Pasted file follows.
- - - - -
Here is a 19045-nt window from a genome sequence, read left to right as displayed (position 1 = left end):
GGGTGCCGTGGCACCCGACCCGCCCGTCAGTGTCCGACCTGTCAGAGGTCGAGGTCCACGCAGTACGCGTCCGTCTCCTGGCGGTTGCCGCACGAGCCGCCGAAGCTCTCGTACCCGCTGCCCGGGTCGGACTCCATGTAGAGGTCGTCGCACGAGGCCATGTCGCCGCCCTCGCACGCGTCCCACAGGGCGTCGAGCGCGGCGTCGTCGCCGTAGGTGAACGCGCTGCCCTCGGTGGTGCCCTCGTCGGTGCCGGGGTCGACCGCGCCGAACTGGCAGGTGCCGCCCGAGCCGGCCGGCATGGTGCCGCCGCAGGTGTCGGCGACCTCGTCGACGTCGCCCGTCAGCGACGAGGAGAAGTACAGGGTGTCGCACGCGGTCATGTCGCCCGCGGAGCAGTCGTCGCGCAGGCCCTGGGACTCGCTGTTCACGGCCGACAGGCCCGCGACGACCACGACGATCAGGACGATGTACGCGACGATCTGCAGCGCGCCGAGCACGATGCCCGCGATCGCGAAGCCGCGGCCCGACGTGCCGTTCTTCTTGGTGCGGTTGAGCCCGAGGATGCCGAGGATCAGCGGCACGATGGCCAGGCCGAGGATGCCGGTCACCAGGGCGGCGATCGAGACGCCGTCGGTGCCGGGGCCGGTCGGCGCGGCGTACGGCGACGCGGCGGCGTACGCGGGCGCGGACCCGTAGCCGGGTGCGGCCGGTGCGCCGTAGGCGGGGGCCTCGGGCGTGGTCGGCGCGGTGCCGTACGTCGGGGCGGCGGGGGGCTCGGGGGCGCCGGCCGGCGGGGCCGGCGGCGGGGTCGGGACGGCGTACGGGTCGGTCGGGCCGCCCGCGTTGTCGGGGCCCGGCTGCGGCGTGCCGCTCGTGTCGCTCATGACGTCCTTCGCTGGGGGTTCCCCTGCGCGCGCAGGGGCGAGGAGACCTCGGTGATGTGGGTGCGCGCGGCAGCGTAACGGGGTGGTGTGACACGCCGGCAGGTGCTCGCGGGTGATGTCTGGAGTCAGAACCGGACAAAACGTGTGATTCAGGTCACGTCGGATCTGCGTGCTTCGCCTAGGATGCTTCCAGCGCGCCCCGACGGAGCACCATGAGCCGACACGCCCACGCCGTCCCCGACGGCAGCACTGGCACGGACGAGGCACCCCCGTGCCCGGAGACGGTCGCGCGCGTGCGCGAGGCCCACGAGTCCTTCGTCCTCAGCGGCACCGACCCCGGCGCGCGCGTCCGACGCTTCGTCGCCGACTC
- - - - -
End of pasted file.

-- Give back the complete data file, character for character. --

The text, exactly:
Here is a 19045-nt window from a genome sequence, read left to right as displayed (position 1 = left end):
GGGTGCCGTGGCACCCGACCCGCCCGTCAGTGTCCGACCTGTCAGAGGTCGAGGTCCACGCAGTACGCGTCCGTCTCCTGGCGGTTGCCGCACGAGCCGCCGAAGCTCTCGTACCCGCTGCCCGGGTCGGACTCCATGTAGAGGTCGTCGCACGAGGCCATGTCGCCGCCCTCGCACGCGTCCCACAGGGCGTCGAGCGCGGCGTCGTCGCCGTAGGTGAACGCGCTGCCCTCGGTGGTGCCCTCGTCGGTGCCGGGGTCGACCGCGCCGAACTGGCAGGTGCCGCCCGAGCCGGCCGGCATGGTGCCGCCGCAGGTGTCGGCGACCTCGTCGACGTCGCCCGTCAGCGACGAGGAGAAGTACAGGGTGTCGCACGCGGTCATGTCGCCCGCGGAGCAGTCGTCGCGCAGGCCCTGGGACTCGCTGTTCACGGCCGACAGGCCCGCGACGACCACGACGATCAGGACGATGTACGCGACGATCTGCAGCGCGCCGAGCACGATGCCCGCGATCGCGAAGCCGCGGCCCGACGTGCCGTTCTTCTTGGTGCGGTTGAGCCCGAGGATGCCGAGGATCAGCGGCACGATGGCCAGGCCGAGGATGCCGGTCACCAGGGCGGCGATCGAGACGCCGTCGGTGCCGGGGCCGGTCGGCGCGGCGTACGGCGACGCGGCGGCGTACGCGGGCGCGGACCCGTAGCCGGGTGCGGCCGGTGCGCCGTAGGCGGGGGCCTCGGGCGTGGTCGGCGCGGTGCCGTACGTCGGGGCGGCGGGGGGCTCGGGGGCGCCGGCCGGCGGGGCCGGCGGCGGGGTCGGGACGGCGTACGGGTCGGTCGGGCCGCCCGCGTTGTCGGGGCCCGGCTGCGGCGTGCCGCTCGTGTCGCTCATGACGTCCTTCGCTGGGGGTTCCCCTGCGCGCGCAGGGGCGAGGAGACCTCGGTGATGTGGGTGCGCGCGGCAGCGTAACGGGGTGGTGTGACACGCCGGCAGGTGCTCGCGGGTGATGTCTGGAGTCAGAACCGGACAAAACGTGTGATTCAGGTCACGTCGGATCTGCGTGCTTCGCCTAGGATGCTTCCAGCGCGCCCCGACGGAGCACCATGAGCCGACACGCCCACGCCGTCCCCGACGGCAGCACTGGCACGGACGAGGCACCCCCGTGCCCGGAGACGGTCGCGCGCGTGCGCGAGGCCCACGAGTCCTTCGTCCTCAGCGGCACCGACCCCGGCGCGCGCGTCCGACGCTTCGTCGCCGACTC